Long-running litigation between Uruguay, which has some of the toughest anti-smoking laws in the world, and cigarette giant Philip Morris could have direct consequences for plain packaging legislation globally and the case is being watched “with interest” by the IP community in Australia. However, could it also pave the way for legal action in Europe?

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RE: The international implications of the Philip Morris branding battle in Uruguay

Thank you for a concise and clear analysis of the implications of Philip Morris' (PM) action against Uruguay. I should like to submit that something has not been stressed clearly enough in this matter. Not only does plain packaging or restrictive health warning laws not involve the compulsory acquisition or expropriation of property: strictly speaking, there is no 'property' as such involved. Under standard trademark law a trademark 'proprietor' has an 'exclusive right' in respect of the (commercial) use of the mark for specified goods or services. This means that the right holder can prevent any third party from commercially using his mark.

Both in Uruguay and Australia this exclusive right remains intact so far. How can you tell? If, for example, a consignment of counterfeit ‘Marlboro’ cigarettes were sent to Uruguay or Australia where that mark is registered or otherwise protected by PM, this company could block the importation of those cigarettes or could seize the cigarettes after they have cleared customs. PM could do this on the basis of its exclusive trademark rights. This would be so regardless of the fact that PM may be unable to use that trademark itself, or may be required to comply with strict regulations on its use in those countries.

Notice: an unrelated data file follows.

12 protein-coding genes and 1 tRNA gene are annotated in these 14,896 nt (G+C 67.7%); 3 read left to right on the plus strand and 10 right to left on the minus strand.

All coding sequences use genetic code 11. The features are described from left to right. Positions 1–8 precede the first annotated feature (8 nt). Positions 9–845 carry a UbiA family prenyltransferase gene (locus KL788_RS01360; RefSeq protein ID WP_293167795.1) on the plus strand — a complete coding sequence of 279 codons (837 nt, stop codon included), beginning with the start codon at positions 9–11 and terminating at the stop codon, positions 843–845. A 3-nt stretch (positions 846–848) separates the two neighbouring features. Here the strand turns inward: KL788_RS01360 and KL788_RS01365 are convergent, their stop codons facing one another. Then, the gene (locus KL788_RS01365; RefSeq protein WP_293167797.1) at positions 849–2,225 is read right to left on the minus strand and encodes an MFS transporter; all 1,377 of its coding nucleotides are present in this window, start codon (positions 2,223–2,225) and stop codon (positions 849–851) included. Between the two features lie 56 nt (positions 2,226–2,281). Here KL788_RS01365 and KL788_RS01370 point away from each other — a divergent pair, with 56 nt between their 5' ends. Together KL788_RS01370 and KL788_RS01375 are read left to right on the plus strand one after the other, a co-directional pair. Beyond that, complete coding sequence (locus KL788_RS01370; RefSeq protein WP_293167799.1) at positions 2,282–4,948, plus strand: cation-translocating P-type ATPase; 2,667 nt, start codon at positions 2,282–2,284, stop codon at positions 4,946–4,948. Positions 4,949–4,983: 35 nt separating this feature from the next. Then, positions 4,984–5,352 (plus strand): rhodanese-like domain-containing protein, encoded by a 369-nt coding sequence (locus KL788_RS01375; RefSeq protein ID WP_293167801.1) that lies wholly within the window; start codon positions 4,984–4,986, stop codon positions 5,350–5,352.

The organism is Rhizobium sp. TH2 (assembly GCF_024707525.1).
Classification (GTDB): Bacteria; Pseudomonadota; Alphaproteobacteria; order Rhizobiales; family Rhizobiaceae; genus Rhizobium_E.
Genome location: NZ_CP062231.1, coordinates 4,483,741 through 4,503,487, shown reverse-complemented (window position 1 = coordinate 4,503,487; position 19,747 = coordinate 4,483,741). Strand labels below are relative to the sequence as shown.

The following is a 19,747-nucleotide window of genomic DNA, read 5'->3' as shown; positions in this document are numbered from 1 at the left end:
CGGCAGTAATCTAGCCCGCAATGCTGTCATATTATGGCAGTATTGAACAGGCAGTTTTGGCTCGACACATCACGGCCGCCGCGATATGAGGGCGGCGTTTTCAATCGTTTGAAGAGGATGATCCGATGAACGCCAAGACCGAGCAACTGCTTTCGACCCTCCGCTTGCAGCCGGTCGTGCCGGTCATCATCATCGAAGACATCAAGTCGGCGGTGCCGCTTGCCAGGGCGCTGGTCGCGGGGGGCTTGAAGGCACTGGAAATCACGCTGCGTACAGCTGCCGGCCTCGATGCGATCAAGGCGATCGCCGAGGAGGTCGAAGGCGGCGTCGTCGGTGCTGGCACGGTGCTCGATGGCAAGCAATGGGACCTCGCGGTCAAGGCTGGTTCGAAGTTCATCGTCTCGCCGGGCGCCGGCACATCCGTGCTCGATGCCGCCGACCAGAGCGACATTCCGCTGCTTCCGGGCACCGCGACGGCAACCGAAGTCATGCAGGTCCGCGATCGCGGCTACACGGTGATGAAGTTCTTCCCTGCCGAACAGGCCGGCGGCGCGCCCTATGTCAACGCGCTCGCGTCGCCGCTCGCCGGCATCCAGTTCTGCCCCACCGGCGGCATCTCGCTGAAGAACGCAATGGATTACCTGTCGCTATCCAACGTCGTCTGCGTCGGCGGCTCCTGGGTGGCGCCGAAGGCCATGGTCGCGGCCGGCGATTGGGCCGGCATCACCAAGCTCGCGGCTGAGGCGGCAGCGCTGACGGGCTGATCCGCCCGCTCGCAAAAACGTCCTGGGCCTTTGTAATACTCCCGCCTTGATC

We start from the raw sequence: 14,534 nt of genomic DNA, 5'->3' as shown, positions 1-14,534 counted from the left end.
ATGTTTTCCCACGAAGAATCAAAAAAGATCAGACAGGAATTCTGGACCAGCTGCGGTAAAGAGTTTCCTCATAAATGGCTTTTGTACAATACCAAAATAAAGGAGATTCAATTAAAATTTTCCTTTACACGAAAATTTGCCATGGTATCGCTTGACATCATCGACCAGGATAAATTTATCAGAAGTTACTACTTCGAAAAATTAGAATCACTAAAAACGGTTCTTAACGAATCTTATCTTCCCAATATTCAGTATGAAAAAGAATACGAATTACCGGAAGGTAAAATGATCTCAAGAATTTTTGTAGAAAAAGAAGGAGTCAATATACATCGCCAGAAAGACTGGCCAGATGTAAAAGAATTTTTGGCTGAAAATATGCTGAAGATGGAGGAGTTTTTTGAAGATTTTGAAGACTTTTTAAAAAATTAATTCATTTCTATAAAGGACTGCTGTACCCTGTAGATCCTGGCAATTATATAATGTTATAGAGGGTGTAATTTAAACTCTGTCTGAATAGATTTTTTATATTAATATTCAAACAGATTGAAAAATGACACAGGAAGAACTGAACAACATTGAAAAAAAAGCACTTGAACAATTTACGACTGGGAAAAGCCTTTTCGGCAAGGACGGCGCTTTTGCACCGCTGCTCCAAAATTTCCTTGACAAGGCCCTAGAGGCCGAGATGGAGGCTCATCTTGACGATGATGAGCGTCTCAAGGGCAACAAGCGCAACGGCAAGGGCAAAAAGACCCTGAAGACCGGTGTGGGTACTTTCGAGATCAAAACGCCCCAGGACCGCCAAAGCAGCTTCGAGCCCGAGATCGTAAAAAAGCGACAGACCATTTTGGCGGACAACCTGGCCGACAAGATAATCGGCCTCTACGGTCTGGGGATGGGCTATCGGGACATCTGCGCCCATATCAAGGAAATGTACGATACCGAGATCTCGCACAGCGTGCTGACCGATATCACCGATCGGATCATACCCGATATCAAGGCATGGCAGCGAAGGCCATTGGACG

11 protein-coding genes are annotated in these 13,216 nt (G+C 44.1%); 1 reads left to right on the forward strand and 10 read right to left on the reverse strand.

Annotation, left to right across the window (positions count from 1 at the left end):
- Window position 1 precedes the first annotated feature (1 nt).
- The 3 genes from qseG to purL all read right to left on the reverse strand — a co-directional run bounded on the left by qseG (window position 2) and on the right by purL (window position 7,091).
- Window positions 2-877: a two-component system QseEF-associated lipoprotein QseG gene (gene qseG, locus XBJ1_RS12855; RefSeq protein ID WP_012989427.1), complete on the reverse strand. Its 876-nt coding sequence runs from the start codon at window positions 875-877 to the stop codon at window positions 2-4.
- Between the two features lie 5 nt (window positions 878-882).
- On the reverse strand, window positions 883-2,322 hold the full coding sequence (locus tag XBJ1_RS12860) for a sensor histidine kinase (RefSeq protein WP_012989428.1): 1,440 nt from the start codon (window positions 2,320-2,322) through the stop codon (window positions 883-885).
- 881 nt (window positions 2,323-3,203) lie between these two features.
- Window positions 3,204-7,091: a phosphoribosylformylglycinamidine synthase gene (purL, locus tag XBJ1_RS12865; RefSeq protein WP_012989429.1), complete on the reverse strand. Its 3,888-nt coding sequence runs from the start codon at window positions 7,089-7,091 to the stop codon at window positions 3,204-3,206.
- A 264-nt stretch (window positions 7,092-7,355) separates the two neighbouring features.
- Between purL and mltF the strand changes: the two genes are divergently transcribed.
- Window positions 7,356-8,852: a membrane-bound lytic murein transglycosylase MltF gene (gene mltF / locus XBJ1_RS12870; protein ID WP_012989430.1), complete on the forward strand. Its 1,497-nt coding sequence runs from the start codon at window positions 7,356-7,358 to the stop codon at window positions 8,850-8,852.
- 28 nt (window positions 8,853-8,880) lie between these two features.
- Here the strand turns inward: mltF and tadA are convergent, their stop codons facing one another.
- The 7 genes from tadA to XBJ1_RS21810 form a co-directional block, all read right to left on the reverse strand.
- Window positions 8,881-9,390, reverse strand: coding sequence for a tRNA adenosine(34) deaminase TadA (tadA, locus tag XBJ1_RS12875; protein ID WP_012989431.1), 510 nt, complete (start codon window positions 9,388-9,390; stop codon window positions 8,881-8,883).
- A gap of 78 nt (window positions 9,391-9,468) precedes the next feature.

The point is that two things need to be distinguished: (i) the intellectual property (IP) right in a trademark, which only grants a right to exclude third parties from using the mark; and (ii) the ‘right’ to trade using or not using a trademark on one’s goods. This latter right may result from a constitutional or legal statement of ‘freedom of trade’. As with any product (especially dangerous or sensitive products), freedom to produce and commercialize can be regulated, restricted or outright banned by law. However, even if the trade in tobacco products was totally banned in Uruguay or Australia (which it is not at present), PM could still fully benefit from its IP trademark rights. Remember: IP does not give a right to use the protected object, it only grants a right to exclude other persons from using. For PM to have been ‘expropriated’ of its IP trademark rights it would have had to be deprived of its right to exclude others from using its marks. It has not been so excluded.

Let us hope the arguments can focus better and the IP dimension is dropped, as IP does not seem to be an issue here. The question is basically whether PM can, under national law, trade its (dangerous) goods totally unfettered or rather subject to certain regulatory constraints, or whether it cannot trade those goods at all. The law can determine any of those scenarios on grounds of public interest, public health, etc. (Perhaps in Uruguay PM could just switch its line of business to marihuana which -- apparently -- is less of a health hazard than tobacco).

Octavio ESPINOSA, on 23 Sep 2014 @ 22:55

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